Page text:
Modify the override methods that were added as part of the abstract class implementation as shown below:


Since the concert listings pulls a DefaultTitle, DefaultSummary and DefaultContent for each list item, it’s easy to feed the concert data that we want to the concert item by just returning that information through these classes. AppStudio has already provided the bindings (or virtual glue) that wires everything together to get the data flowing from back to front.

4) Modify the ConcertsDataSource class to make use of the new Concert data provider.


In the Shared Project:

1) Modify the ConcertsViewModel in the Shared Project to utilize the new ConcertSchema class. This can be simply accomplished by replacing RssSchema with ConcertSchema.

2) Add an image to the Assets folder which will be used to represent a ticket. In this case, I used Syncfusion’s Metro Studio to obtain an image which suits the purpose.

3) Add a converter class, named TicketAvailableToVisibilityConverter which will display the ticket image when tickets are available, and hides it when tickets are not available for a concert.


In each platform-specific project:

1) Modify the ConcertsViews data template in each platform-specific project to include the ticket image that displays when tickets are available for a concert, as well as text indicating “available”.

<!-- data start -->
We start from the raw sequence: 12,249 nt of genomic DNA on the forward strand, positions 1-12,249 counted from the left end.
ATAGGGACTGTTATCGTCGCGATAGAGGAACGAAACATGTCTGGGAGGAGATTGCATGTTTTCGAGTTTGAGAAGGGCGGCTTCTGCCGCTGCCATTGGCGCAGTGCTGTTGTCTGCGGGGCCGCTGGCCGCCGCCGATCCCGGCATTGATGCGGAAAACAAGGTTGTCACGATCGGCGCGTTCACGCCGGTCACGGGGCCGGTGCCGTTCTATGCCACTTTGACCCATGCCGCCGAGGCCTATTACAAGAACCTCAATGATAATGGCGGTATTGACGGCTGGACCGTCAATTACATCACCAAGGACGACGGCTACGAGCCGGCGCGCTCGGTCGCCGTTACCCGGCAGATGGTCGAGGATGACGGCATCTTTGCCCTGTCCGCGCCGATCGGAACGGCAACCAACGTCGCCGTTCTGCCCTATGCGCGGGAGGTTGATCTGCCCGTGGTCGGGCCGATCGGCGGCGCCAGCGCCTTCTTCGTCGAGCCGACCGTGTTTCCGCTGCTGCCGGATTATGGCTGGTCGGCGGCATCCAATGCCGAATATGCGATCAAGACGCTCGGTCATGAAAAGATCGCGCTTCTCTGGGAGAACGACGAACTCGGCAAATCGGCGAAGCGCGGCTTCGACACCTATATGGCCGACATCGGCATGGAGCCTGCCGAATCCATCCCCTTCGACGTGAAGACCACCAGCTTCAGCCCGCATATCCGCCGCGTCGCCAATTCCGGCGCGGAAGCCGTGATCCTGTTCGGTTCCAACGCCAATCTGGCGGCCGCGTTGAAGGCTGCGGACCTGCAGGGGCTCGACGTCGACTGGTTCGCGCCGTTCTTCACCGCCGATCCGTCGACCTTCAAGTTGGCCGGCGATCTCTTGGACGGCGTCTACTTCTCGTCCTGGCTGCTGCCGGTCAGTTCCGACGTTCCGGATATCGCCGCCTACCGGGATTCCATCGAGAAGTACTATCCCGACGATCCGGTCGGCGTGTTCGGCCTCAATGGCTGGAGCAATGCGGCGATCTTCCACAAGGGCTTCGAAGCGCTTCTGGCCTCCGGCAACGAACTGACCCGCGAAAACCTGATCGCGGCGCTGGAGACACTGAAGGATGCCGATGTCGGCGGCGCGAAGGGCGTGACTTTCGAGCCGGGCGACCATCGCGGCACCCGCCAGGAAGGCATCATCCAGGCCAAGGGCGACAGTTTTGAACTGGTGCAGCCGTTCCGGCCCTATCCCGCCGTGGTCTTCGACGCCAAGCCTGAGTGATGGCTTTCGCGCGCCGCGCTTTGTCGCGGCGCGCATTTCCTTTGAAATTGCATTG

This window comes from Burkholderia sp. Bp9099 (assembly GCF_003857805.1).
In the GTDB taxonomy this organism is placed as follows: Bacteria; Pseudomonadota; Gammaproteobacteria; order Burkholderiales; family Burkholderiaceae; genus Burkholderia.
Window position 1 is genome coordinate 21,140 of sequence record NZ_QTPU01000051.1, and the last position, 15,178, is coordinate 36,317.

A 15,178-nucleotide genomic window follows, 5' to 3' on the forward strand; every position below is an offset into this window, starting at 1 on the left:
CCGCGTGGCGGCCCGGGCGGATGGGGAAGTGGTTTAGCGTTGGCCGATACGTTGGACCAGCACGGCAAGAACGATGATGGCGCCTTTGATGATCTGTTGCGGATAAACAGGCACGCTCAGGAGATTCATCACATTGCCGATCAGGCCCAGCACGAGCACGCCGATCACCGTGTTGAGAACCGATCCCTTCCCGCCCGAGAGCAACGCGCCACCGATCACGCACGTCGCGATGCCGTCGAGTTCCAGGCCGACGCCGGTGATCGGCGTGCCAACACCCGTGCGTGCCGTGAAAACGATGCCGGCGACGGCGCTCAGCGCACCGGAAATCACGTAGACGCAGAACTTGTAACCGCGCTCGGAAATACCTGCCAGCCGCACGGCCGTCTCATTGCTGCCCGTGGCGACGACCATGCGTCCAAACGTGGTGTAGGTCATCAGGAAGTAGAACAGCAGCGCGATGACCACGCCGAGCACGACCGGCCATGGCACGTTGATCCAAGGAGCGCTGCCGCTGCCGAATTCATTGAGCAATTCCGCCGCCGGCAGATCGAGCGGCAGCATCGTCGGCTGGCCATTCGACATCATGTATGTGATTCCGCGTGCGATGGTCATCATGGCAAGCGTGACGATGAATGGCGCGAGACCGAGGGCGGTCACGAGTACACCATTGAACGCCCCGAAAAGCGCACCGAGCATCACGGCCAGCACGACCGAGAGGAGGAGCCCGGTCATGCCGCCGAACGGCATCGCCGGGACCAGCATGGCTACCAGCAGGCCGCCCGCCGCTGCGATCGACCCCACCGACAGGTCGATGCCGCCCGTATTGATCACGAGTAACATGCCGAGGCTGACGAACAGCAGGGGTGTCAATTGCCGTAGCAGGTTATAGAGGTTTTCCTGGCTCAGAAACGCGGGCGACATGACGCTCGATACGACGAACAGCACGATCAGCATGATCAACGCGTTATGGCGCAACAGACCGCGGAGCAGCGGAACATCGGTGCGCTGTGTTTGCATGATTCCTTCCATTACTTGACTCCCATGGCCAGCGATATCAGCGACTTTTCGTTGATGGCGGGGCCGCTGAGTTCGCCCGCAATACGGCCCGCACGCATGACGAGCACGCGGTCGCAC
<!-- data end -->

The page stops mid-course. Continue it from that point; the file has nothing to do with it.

2) Delete ConcertDetailsPage.xaml from each platform-specific project

Next, it’s important to revisit the ConcertsViewModel class to modify the ItemClickCommand so that when a concert item is tapped, the application launches a browser and navigates to the artist’s Bandsintown page. We will accomplish this by using the LaunchUriAsync method off the Launcher object:


Last but not least, it is just as important to add a Credits section in your app to give attribution to any images obtained under the Creative Commons License. In this case, the background image used in the app must be attributed to Léa Reviron. As well, attribution should be included for any external data providers, and/or 3rd party libraries used within the app, such as the Json.NET library. In the Windows 8.1 project, this could be included as an additional App Flyout.


Credits Flyout on Windows 8.1

In the Windows Phone 8.1 project, this could be added to the About page, as part of a Pivot item or a separate Credits page. It’s up to you.

Build and Run

With all of the modifications in place, it’s time see what it looks like. Build and run the app on each platform to see if everything is displayed and working as expected.


Maroon 5 Fan Book on Windows 8.1


clip_image019Concert listings from Bandsintown on Windows 8.1

As you can see, concert data is flowing into the app from the Bandsintown API. The other feeds which AppStudio wired up for us – Twitter, YouTube and Maroon 5 Blog feeds – are working as expected. Tapping a concert listing that shows tickets are available launches a new browser page and loads the concert’s ticket sales page right within the app.

Drill-down into the concerts listings page by tapping the concerts header. Now navigate back to the main page. What do you notice?

It appears that the other feeds still have their data displayed, but the concerts list is rebuilding each time you navigate back to the main page. Let’s see what the other feeds are doing that we aren’t.